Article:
Dry respite offers chance to recover, reflect - East Valley Tribune: News

Dry respite offers chance to recover, reflect

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Posted: Thursday, January 6, 2005 10:18 am | Updated: 7:25 am, Fri Oct 7, 2011.

East Valley residents took advantage of the sunshine after the storm Wednesday to clean up and resume outdoor activities normal for a desert winter. The sunny day was a brief respite from consecutive storms in the Valley’s wettest winter in six years.

Two more dead in Arizona storms

Two storms on the horizon for this weekend are showing up weaker on the National Weather Service’s radar screens, but that doesn’t mean people can ignore the rain, said David Runyan, a meteorologist with the service’s Phoenix office.

"People need to sit back and reflect a minute on what they just recently experienced," he said. "Washes were flooded; some roadways were flooded. The desert was flooding. Any rainfall in the next couple weeks is probably going to produce some local flooding again."

Before that happens, East Valley residents and winter residents rushed to squeeze in activities that had been curtailed by the storms.

A shuffleboard tournament was held Wednesday afternoon at Aztec Travel Trailer Resort in Mesa after being delayed Tuesday, when the shuffleboard court turned into a miniature lake, activity director Jayne Reisetter said.

Some of the resort’s 358 residents said inclement weather was nothing new to them — the park has a large Canadian contingent.

"It’s better down here than it is at home," said Ralph Pickard, who arrived from Ontario a week ago for his second Arizona winter.

Pickard said the little bit of hail he saw Tuesday wasn’t what he would call a severe storm.

"I called home Sunday or Monday, and they were in the middle of a freezing rainstorm," he said. "It’s warmer here and there’s no snow."

Others in the East Valley shrugged off reports of more rainy weather and optimistically scrubbed mud from their cars at local carwashes.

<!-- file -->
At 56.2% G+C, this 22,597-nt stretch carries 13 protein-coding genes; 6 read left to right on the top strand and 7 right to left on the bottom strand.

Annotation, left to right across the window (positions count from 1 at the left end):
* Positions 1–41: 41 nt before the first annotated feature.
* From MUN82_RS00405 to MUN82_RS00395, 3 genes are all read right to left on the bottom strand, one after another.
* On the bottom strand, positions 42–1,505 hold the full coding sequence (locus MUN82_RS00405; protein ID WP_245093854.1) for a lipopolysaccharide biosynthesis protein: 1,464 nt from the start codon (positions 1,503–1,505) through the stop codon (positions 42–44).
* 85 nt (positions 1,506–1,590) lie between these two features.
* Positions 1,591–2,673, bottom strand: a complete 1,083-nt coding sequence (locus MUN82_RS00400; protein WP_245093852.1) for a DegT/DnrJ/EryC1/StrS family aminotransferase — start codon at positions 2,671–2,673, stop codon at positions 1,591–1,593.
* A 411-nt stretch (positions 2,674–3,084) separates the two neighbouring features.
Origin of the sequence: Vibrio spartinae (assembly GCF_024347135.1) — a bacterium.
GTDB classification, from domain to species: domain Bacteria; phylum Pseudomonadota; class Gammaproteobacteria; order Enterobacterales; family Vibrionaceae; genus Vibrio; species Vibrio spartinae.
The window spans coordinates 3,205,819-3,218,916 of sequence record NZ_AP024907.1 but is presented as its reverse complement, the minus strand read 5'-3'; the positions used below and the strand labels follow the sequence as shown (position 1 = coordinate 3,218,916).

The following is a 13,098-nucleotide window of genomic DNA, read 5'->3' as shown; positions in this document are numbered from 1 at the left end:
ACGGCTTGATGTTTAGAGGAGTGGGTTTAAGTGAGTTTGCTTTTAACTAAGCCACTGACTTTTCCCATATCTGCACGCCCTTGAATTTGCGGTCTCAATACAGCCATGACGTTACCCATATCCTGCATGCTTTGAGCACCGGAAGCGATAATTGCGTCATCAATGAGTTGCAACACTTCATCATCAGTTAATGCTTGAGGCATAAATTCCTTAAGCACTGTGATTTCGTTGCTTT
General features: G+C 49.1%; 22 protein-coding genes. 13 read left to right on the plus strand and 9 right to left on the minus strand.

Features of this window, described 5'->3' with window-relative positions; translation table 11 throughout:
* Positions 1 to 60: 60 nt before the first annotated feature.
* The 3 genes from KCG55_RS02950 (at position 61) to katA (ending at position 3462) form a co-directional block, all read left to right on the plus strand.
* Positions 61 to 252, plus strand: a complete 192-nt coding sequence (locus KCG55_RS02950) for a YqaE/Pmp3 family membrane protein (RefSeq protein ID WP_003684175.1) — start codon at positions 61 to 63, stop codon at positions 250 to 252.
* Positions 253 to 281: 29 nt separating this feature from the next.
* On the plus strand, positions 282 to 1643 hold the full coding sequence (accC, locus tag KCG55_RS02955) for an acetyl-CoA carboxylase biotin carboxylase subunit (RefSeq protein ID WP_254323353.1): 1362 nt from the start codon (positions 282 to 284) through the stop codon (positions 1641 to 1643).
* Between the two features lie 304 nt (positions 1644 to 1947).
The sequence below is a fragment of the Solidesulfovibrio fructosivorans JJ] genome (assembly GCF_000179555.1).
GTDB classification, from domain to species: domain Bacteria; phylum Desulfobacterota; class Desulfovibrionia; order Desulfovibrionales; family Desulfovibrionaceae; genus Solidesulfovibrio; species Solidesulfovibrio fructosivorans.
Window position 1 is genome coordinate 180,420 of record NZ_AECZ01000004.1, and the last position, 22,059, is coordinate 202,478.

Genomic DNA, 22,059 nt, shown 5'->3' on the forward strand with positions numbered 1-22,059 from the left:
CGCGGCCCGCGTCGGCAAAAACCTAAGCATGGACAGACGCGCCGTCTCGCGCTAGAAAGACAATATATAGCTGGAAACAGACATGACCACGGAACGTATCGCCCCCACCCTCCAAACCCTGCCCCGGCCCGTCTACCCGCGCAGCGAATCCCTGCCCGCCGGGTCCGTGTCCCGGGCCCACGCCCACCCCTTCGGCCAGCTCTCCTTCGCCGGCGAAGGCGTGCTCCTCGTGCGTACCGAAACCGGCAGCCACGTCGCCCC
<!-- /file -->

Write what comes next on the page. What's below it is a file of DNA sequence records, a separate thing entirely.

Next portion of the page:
Spencer June worked on his black Pontiac at Scrub-a-Dub Car Wash in Tempe and said it had been rained on the whole way back from a trip to San Diego this week. Weather reports prompted him to spend the night in Yuma on Tuesday instead of returning to the East Valley as he had planned, he added.

"That’s the first time I ever heard of a tornado warning in Phoenix," June said.

Like June, many residents said they were surprised by the unusual Arizona winter weather but didn’t seem to be bracing for more of it.

A pile of sand took up two parking spaces Wednesday at the Chandler Public Library, and plastic-wrapped sandbags lay next to it for residents’ use. Though the pile still bore the pockmarks of Tuesday rain, not many shovels came to fill sandbags. The sand lay untouched for much of the day.

The good, the bad and the wet

Good: Salt River Project officials say any precipitation helps replenish groundwater, especially when there’s a break between storms to let the floodwaters soak in, as there was Wednesday.

Bad: They also say about half that water will evaporate from the Salt River bed, which won’t help ease the drought.

Good: People can observe the technology of the inflatable dams at Tempe Town Lake in action.

Bad: The lake has turned into a murky, shallow river, and water sports are banned for the time being.

Good: The rain can help save money on lawn maintenance as residents turn off their irrigation timers.

Bad: Oversaturated plants and lawns can become sickly if the weather is too wet and cold.

Good: East Valley residents rediscover indoor activities with family and friends — Aztec Travel Trailer Resort had the best turnout ever for its potluck on Tuesday.

Bad: Outdoor activities such as golf and shuffleboard are rained out.

- Tribune writer TK Sawyer contributed to this report

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